Data Leaks & Unintentional Sharing

Another significant risk when using GenAI involves data security breaches. Employees might inadvertently upload sensitive company data, like source code, customer information, or internal communications, to GenAI platforms, like the unintentional sharing that occurred with Samsung engineers. Once uploaded, the data is potentially exposed to unauthorized access or leaks during processing.  This is particularly problematic when the underlying platform uses information it ingests to continually train and retrain the algorithm(s) at its core.

Privacy Violations

Finally, processing personal data through GenAI tools raises privacy breach concerns. GenAI tools can collect, process, or even disseminate personal data beyond the scope originally intended. Such breaches, in many cases, are considered to be violations of data privacy regulations like the EU’s GDPR, as well as multiple data privacy laws in the United States.


Steps to Safeguarding Company Data with GenAI

Here are 5 steps you can take to mitigate risk and protect your company’s sensitive information when using GenAI:

1. Classify & Control

Not all data is equal. Implement a system to categorize your data based on sensitivity. Highly confidential information, such as customer records or trade secrets, should have stricter access controls and include the ability to leverage such data in environments that host GenAI solutions. Restrict employee access to only the data need to perform the specific job. Finally, document acceptable practices to establish unambiguous guardrails related to the use of specific types of information.

2. Educate & Empower

Educate your employees on the responsible use of GenAI tools. Highlight potential data security risks, thereby equipping your team with the best practices for handling sensitive information. In addition, make sure that their learning is a continual journey wherein employees are consistently reminded of their obligations, as well as informed on the use of cutting-edge technology and industry changes.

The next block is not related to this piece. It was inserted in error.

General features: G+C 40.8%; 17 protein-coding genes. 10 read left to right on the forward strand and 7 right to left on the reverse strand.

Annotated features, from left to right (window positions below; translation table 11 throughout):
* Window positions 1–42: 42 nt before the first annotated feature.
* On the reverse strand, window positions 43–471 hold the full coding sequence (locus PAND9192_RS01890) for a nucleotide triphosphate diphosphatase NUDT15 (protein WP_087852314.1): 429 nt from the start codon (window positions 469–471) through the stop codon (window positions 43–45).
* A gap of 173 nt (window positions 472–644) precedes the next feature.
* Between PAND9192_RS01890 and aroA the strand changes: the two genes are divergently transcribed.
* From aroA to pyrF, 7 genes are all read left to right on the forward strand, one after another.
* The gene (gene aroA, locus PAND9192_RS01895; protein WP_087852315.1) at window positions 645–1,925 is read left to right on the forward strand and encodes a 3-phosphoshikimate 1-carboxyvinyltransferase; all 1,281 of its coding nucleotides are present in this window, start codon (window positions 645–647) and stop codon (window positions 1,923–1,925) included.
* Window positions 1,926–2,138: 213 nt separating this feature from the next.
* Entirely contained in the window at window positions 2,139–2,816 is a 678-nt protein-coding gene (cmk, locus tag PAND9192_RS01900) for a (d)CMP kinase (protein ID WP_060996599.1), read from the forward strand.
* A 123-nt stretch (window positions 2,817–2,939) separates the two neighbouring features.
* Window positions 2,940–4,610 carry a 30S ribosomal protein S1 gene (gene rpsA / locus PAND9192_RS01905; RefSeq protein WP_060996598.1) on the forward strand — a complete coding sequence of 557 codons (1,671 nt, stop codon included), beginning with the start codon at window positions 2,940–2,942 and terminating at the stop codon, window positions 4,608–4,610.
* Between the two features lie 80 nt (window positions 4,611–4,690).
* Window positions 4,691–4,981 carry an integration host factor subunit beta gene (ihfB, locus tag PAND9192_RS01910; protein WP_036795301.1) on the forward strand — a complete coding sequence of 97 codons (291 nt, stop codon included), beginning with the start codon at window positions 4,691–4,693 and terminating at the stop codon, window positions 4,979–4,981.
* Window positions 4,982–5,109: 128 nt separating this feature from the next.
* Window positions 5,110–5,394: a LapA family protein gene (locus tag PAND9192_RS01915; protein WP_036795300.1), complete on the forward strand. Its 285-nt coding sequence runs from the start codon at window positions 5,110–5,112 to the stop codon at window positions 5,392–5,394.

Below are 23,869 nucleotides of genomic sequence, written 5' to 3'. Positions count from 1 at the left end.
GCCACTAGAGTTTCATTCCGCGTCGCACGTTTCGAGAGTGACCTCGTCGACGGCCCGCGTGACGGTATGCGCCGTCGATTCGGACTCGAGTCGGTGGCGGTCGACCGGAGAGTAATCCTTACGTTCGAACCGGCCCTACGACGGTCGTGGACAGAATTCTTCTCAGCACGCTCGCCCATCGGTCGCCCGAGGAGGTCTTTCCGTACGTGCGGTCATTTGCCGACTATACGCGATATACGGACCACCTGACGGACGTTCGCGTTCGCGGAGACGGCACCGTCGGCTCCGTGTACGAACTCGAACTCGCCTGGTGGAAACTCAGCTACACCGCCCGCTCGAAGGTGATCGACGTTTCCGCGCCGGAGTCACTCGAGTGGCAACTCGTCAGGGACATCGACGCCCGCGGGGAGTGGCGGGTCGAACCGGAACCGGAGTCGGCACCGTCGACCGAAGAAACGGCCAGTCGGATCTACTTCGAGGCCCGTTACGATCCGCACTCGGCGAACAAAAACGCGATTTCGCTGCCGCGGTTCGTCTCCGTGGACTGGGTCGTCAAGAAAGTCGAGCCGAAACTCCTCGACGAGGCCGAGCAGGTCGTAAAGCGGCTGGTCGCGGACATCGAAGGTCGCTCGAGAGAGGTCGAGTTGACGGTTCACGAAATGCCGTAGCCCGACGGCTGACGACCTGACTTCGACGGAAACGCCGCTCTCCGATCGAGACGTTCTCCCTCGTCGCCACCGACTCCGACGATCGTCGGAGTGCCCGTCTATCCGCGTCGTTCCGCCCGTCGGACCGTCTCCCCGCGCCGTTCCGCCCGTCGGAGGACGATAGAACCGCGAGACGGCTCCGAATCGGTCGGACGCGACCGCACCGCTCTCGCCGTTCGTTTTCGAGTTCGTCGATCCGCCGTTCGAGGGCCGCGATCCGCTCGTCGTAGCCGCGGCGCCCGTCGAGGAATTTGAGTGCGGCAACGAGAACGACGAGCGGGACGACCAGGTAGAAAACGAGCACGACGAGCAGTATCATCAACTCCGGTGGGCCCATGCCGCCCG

3. Isolate & Monitor

Create isolated environments, often called a “sandbox”, specifically for GenAI tasks and technologies. These sandboxes should be separate from your main company network, include bespoke monitoring and logging, and implement strict guidelines around data usage and exfiltration in order to minimize the risk and potential impact of breaches.

4. Encrypt & Anonymize

Before feeding data into GenAI tools, implement foundational encryption to render information unreadable in case of an interception in-transit or breach at rest. Furthermore, explore data de-identification and anonymization techniques to reduce personally identifiable information while preserving the data’s usefulness for GenAI processes.

5. Vet & Verify

Conduct thorough security and privacy audits of any GenAI vendors with which you plan to work. Assess their data security practices and ensure they meet your company’s compliance standards. Do not allow any GenAI tool access to your network until you are confident in the vendor’s security posture, as third-party exposure continues to be a critical area of unaddressed privacy risk.


Wrapping Up

GenAI sent the business world into a trance with the release of ChatGPT in November 2023. In many ways, business owners remain awestruck by the seemingly endless possibilities GenAI affords them. Slowly, however, the risks of incorporating this technology are becoming more apparent. A proactive and measured approach to GenAI is best. Stay vigilant, protect your business, and curb the use of GenAI when handling sensitive information.